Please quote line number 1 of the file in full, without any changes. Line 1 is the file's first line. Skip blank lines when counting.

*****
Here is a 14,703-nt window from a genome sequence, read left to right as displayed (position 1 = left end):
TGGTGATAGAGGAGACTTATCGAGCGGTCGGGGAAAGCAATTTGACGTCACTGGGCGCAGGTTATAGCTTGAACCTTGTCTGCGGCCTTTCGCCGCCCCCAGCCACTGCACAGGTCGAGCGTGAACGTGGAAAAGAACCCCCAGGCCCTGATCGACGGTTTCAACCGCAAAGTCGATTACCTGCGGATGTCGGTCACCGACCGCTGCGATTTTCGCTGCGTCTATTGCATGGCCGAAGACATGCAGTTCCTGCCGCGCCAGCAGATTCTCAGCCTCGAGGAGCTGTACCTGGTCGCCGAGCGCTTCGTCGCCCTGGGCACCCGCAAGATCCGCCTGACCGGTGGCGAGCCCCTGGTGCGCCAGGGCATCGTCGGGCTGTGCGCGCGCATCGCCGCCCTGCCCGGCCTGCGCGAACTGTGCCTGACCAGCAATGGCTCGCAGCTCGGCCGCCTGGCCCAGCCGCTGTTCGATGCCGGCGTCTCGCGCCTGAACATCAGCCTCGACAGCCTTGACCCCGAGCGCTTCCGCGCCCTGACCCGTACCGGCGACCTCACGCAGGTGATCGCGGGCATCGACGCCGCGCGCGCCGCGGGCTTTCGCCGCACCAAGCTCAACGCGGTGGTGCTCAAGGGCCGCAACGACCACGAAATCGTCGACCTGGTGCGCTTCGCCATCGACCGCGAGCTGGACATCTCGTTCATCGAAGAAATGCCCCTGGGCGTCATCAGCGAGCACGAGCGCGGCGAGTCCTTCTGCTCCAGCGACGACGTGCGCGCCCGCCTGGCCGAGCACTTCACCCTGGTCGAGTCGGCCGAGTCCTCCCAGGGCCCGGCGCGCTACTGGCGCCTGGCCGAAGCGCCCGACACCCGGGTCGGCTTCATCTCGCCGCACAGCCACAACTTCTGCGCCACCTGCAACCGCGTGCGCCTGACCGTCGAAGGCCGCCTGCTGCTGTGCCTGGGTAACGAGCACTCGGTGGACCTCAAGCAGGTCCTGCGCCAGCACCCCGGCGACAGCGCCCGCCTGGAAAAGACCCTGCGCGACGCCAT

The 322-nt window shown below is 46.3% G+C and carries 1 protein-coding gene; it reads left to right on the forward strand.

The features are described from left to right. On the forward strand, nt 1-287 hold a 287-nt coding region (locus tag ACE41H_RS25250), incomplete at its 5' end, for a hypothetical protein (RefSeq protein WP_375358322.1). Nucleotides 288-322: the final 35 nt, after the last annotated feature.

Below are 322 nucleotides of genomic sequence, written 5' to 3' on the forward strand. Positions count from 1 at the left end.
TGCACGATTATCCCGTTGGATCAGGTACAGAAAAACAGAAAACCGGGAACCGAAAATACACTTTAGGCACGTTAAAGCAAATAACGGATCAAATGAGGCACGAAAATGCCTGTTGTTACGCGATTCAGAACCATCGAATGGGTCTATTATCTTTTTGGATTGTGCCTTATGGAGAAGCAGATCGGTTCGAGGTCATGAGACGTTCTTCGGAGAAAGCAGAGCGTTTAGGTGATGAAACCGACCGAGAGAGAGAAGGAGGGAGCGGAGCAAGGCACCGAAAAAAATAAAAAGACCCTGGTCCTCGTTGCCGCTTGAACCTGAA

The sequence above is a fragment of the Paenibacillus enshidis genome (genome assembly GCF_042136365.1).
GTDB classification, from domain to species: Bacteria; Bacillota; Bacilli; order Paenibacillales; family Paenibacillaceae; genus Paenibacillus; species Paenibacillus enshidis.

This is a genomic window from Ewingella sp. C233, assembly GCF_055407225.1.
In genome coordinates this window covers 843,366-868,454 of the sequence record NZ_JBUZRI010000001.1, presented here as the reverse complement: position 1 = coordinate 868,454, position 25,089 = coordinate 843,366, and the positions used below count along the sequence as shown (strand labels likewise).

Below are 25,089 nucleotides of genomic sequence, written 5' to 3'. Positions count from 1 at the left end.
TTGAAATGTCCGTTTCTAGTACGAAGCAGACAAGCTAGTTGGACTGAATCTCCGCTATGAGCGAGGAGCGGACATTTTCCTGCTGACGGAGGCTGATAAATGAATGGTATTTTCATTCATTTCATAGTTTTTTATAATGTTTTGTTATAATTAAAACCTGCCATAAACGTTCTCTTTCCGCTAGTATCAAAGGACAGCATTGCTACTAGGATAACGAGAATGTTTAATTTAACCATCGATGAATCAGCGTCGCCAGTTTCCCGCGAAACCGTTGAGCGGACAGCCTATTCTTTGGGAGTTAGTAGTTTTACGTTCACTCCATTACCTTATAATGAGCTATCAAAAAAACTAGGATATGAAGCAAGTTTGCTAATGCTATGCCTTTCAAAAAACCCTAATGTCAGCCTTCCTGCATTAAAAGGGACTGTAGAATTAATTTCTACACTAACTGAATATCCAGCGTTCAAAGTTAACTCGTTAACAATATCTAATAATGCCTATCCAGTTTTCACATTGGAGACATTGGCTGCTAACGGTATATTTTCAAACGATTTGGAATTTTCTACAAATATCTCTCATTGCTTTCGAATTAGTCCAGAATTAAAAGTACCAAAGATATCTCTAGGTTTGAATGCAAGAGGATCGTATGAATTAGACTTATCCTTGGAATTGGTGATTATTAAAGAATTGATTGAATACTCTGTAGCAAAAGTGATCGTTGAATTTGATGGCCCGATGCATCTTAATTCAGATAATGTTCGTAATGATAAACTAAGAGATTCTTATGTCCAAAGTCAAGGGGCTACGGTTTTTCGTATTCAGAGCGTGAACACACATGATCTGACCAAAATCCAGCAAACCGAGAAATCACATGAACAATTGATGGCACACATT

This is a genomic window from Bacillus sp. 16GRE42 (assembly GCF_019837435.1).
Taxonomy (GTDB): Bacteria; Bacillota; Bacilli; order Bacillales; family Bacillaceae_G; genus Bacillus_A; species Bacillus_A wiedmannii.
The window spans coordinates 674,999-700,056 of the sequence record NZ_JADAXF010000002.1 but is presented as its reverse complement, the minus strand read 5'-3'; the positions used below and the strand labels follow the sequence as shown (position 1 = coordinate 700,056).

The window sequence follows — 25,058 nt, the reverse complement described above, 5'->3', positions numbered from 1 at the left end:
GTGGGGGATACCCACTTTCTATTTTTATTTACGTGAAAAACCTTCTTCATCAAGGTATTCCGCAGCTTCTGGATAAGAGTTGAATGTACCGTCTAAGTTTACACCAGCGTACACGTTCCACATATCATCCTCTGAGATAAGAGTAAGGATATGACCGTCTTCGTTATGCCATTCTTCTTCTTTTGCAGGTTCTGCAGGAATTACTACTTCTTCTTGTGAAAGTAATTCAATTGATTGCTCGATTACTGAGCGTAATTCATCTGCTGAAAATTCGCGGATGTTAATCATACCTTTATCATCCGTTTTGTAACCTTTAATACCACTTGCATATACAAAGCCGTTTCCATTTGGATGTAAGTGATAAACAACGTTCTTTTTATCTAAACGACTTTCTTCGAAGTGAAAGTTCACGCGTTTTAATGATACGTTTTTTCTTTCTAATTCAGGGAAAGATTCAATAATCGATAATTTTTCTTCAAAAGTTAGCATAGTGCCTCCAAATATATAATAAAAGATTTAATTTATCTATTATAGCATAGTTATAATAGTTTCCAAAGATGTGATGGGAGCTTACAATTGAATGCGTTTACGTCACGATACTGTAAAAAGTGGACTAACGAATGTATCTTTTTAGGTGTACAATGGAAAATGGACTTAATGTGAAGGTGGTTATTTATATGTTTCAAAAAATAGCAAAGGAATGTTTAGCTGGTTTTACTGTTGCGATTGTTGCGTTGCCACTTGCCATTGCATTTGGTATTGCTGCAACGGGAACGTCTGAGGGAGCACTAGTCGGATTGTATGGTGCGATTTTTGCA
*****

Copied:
Here is a 14,703-nt window from a genome sequence, read left to right as displayed (position 1 = left end):